© Reuters. File photo: People walking along Oxford Street during the Coronavirus Disease (COVID-19) outbreak in London, England, on July 26, 2021. REUTERS/Henry Nicholls/File Photo
Author: Alistair Smot
London (Reuters)-The UK will provide all 16- and 17-year-olds with their first dose of vaccine Pfizer (NYSE:) COVID-19 vaccine, its vaccine consultant said on Wednesday that this move will protect more children from the disease before school starts in September.
The Joint Committee on Vaccination and Immunization in the United Kingdom (JCVI) initially recommended less than two weeks ago that vaccines should only be provided to frail children, and that preventive measures are being taken.
On Wednesday, it updated its initial recommendations based on changes in the spread of the disease among younger populations and the latest safety data available.
The rapid spread of the Delta virus among young people has led to a recent peak in the number of cases in schools before the summer break. [nL8N2PA6GK]
Wei Shen Lim, COVID-19 Chairman of JCVI, said: “After careful consideration of the latest data, we recommend that healthy people between the ages of 16 and 17 provide the first dose of Pfizer-BioNTech vaccine.” He added that the second dose of vaccine will be provided later. Later provided.
“Although COVID-19 is usually mild or asymptomatic in most young people, it can be very unpleasant for some people.”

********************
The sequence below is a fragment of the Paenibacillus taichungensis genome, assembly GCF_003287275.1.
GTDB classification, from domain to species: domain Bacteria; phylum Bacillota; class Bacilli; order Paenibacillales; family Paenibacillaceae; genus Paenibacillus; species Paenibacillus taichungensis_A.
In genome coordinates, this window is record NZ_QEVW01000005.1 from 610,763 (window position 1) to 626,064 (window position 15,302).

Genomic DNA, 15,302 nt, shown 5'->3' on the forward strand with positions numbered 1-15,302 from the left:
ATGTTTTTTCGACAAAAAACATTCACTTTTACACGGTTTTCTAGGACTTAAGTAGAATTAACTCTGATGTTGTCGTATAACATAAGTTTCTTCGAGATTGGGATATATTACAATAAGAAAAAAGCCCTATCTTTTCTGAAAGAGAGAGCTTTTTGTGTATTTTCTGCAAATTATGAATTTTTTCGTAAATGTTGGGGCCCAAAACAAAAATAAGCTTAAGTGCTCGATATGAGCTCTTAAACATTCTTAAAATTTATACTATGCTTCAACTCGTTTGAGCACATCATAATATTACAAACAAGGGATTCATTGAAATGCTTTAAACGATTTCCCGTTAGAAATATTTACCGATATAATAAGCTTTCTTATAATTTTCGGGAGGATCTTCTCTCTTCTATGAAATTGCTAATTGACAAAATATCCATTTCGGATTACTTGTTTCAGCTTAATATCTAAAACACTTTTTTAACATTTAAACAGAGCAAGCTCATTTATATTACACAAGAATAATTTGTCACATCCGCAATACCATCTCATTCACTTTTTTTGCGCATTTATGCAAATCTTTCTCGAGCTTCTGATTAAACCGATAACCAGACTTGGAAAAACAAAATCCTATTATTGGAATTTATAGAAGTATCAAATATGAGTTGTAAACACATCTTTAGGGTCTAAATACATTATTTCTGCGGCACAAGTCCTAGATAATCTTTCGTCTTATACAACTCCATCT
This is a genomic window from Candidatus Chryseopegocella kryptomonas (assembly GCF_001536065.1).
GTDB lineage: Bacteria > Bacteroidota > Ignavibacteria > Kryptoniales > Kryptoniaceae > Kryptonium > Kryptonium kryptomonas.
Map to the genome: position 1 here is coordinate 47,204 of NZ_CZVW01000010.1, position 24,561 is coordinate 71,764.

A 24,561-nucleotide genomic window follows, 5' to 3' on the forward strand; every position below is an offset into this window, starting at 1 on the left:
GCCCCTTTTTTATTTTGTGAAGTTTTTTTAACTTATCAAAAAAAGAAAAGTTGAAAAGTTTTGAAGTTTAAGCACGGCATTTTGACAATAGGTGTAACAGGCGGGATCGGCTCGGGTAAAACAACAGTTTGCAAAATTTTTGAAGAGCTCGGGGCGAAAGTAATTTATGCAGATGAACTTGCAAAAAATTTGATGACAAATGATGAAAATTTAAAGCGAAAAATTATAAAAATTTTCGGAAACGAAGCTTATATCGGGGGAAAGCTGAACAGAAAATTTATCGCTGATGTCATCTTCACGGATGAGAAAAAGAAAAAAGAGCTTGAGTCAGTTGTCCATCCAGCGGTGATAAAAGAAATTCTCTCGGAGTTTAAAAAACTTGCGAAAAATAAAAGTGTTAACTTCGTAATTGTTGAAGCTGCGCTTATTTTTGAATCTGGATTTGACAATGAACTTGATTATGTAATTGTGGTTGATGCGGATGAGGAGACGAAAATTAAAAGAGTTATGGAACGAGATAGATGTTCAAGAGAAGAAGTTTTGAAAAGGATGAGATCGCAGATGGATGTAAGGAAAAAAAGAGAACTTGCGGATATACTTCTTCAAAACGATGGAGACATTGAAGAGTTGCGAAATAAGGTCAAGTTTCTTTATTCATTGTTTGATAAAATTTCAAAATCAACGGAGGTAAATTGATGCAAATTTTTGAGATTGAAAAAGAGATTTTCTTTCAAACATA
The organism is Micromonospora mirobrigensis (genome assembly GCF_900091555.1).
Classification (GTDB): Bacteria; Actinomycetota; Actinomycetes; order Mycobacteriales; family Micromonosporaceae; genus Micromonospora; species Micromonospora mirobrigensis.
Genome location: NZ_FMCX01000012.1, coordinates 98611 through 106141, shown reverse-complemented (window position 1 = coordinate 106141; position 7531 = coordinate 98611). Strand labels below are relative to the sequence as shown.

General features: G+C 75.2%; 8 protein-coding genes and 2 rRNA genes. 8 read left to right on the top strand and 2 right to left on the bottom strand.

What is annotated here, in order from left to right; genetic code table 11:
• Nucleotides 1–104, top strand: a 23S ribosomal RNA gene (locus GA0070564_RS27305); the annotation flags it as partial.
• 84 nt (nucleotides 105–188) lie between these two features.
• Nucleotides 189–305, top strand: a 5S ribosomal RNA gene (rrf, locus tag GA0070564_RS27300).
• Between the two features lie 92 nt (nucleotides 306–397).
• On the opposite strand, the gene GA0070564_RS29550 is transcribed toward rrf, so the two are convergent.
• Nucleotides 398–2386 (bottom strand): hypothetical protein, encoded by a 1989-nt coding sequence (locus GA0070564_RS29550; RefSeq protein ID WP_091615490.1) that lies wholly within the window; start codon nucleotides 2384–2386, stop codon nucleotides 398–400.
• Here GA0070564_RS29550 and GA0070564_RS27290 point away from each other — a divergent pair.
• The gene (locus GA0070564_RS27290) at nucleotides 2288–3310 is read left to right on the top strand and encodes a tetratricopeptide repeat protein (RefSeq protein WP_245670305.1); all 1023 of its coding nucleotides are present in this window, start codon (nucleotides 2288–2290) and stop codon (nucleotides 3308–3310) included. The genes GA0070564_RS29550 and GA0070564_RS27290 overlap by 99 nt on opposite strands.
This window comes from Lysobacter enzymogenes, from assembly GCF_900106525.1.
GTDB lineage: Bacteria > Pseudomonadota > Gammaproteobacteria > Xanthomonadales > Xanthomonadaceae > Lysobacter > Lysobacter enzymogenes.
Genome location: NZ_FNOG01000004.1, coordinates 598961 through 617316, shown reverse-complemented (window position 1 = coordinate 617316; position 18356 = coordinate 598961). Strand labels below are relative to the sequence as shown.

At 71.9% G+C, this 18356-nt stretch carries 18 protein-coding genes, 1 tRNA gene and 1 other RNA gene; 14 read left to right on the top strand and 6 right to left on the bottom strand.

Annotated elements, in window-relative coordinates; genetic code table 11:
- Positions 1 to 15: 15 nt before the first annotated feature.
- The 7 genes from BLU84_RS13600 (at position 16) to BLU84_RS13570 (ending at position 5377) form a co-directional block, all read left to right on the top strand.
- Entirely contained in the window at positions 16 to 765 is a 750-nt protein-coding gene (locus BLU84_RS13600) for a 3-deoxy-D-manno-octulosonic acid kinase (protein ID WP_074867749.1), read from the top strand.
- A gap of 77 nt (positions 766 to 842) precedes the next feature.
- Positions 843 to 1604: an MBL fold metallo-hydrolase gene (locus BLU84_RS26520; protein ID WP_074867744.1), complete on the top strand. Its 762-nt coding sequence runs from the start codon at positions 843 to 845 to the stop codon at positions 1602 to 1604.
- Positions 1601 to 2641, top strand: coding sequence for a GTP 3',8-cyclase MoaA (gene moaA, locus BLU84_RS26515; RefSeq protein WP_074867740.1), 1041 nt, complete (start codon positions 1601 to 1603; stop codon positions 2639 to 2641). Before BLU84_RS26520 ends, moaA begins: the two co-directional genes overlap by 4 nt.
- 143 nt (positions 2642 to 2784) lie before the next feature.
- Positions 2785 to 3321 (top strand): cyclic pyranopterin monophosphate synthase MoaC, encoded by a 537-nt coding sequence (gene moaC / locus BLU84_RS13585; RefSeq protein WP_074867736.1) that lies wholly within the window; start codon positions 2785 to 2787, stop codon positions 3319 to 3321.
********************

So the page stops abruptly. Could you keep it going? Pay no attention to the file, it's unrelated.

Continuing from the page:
JCVI stated that keeping children healthy and going to school is the most important for them, although it will also have a broader positive impact on society.
Health Minister Sajid Javid said he accepted the recommendation and expects the plan to begin at the end of August.
Compared with the United States and Israel, the United Kingdom has adopted a more cautious approach in vaccinating children. The United States and Israel continue to vaccinate children under the age of 18.
Officials said the method is prudent in order to learn as much as possible about the safety of vaccines, but emphasized that they are safe.
JCVI maintains its previous recommendation that children between 12 and 15 years of age with specific underlying health conditions should also be vaccinated, but it opens the door for further adjustments in the future.
Deputy Chief Medical Officer Jonathan Van Tam said at a press conference: “My feeling is that as data becomes available, (the list of eligible children) is more likely to expand over time. Not smaller.”
Russell Viner, professor of child and adolescent health at UCL, said that although the risk profile of 16 to 17-year-old children is low, it overlaps with the risk profile of 18 to 19-year-old children who can already be vaccinated.
“Any decision to vaccinate children and adolescents must balance risks and benefits. This is no easy task,” he said.
“Vaccination of older teenagers is a reasonable first step. It is important for young people to return to school, and it will also benefit the wider society, including the elderly and young children.”
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